Quito, the Galapagos and stuff

Well, I’m in Quito. Annoyingly, I can’t log into my webmail for some reason – some horrible bug in IE7 perhaps.

I spent the morning looking at pre-Hispanic stuff at the museum, which I enjoyed, and then took a token look at the glories of colonial Quito before deciding I needed to sit down for a bit.

I was thinking about how it’s slightly odd that the Galapaos have become a premier eco-tourism destination when it is in fact quite biologically impoverished. There are a total of 60 bird species you can see in the Galapagos, including some unremarkable passing American migrants like tattlers. Admittedly, 28 of those are unique to the islands, but by comparison, the record for a 24 hour birding session in mainland Ecuador is something like 470 species. Obviously the Galapagos has an iconic place in natural history because of the Darwin connection, and because it is literally the textbook example of natural selection, but actually there’s very little there – particularly by tropical standards.

Similarly, everyone gets taught about the Dawin finches and their different shaped beaks being adapted for different foods as though it was somehowa unique case. But of course it’s exactly what happened to finches all over the world. There must be about twenty species of finch in Europe, from the goldfinch with a little delicate beak for eating thistle seeds to the hawfinch with a huge beak that can crack cherry seeds. Not to mention the crossbill, with a beak that crosses over to allow it to get the seeds from pine cones. Again, the Galapagos makes a good teaching example not because it’s a particularly spectacular or unusual example, but because it’s such a simple and narrow one. The thirteen species of Galapagos finch are quite cool, especially the ones like the Woodpecker Finch which are least like classic finches in behaviour. But how much cooler and more remarkable are the 131 species of hummingbird in Ecuador. I mean really, how can there be 131 niches for nectar-eating birds in one country?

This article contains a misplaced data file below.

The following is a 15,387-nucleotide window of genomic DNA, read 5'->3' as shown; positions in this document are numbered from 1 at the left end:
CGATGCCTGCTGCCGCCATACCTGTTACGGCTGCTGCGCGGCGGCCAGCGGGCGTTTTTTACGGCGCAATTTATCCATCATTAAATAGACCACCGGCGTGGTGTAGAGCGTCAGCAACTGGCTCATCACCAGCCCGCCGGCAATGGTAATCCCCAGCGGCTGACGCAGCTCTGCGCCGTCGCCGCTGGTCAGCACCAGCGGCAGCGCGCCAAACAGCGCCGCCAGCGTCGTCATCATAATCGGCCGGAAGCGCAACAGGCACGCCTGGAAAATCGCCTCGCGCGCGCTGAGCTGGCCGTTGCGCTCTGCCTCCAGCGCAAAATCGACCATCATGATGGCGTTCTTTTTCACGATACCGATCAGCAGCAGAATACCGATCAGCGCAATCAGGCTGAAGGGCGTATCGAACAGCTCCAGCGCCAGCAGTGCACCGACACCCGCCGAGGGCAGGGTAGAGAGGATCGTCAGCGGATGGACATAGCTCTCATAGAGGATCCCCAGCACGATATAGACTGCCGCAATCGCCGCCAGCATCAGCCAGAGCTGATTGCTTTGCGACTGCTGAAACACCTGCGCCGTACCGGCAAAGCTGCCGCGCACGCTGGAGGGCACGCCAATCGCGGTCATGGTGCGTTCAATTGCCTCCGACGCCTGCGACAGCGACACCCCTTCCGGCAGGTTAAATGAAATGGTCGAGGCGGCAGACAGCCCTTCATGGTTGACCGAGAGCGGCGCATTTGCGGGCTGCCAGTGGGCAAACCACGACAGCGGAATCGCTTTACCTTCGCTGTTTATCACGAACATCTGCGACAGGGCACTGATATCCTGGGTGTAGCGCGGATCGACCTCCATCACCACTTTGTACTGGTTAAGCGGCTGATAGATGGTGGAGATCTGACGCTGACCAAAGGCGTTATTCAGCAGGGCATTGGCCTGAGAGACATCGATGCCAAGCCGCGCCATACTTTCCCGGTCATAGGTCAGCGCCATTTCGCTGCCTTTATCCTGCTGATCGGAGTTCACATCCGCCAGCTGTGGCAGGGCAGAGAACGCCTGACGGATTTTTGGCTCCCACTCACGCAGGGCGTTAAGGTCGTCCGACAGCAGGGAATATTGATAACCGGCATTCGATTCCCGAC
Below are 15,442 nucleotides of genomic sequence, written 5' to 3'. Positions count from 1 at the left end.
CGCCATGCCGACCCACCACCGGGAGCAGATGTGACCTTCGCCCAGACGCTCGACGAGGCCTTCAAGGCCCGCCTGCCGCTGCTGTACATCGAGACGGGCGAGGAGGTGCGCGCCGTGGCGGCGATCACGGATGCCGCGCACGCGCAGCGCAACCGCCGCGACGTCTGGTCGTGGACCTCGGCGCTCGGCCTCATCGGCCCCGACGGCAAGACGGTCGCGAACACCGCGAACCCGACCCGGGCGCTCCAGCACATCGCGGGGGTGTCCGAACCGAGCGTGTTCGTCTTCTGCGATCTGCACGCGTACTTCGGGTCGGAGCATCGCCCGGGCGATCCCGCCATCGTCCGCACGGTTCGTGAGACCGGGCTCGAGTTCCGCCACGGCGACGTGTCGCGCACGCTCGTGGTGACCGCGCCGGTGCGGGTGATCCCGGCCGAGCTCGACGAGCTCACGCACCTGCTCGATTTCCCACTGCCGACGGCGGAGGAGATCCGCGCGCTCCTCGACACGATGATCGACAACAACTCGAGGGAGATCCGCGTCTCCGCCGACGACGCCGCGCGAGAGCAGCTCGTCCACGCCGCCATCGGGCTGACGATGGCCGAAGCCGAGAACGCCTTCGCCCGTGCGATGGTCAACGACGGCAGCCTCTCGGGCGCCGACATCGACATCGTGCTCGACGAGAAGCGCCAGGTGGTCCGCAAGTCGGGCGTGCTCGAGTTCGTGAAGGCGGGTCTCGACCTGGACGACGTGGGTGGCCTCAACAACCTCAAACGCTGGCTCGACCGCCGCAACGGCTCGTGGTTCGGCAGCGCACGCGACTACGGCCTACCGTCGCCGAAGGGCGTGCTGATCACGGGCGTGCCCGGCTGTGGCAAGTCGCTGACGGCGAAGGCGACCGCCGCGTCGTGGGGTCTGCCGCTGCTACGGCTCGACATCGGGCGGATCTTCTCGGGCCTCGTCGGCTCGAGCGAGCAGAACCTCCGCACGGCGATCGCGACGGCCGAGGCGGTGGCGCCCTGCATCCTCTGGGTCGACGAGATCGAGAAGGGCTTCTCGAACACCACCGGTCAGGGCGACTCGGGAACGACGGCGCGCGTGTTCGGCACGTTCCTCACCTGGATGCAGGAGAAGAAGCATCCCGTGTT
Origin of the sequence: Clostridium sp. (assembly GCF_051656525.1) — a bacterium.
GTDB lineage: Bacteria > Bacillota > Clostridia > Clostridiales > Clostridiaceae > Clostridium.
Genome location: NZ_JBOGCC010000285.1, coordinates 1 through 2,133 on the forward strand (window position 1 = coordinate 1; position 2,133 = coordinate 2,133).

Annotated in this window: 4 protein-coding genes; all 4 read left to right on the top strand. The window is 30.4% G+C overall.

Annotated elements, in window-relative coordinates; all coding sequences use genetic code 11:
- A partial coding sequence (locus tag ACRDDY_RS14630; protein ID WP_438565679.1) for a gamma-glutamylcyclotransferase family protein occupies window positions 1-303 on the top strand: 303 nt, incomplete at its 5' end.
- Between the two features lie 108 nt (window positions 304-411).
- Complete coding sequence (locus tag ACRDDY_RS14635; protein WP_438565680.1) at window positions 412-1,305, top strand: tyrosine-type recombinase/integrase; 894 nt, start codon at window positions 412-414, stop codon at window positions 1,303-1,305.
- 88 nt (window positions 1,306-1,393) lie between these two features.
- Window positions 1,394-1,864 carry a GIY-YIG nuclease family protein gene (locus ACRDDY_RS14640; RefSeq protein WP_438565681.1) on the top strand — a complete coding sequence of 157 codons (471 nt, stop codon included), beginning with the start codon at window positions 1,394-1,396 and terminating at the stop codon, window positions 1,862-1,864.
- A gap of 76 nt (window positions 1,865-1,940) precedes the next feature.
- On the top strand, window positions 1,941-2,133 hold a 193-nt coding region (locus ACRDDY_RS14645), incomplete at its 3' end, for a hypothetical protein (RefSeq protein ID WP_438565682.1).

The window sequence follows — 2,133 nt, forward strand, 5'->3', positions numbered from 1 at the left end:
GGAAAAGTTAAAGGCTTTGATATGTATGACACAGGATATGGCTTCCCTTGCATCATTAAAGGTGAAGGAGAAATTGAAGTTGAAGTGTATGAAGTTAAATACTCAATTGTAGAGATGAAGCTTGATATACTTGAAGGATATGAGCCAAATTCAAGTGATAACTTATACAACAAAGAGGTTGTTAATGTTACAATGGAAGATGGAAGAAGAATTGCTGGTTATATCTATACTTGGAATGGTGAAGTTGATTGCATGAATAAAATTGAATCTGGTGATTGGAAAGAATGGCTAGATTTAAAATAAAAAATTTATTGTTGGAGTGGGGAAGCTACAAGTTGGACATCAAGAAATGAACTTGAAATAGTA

Though the Galapagos marine iguanas are pretty unique. And the daisies that have evolved into large trees.

Nature Other

FSotW: Tiny Animals On Fingers

This week’s Flickr set of the week is Tiny Animals On Fingers by specklet. Which is pretty self-explanatory, I think.

Me Nature

In the Galapagos

I´ve got a couple of hours in Puerto Ayora (on Santa Cruz, in the Galapagos), so I thought I´d post a quick note.

I can recommend the Galapagos. For a start, the landscape is more varied and more beautiful than I expected; somehow in my head it was all rocks, but from island to island the colour of the rocks and soil changes, the vegetation varies – I mean it´s mainly pretty arid, and so it´s lots of cactus and thornbushes, but one island will be an expanse of rippled black lava with a few small cacti, and another will be densely covered with bushes. This afternoon we´re going to the highlands for the first time, where it´s actually quite green.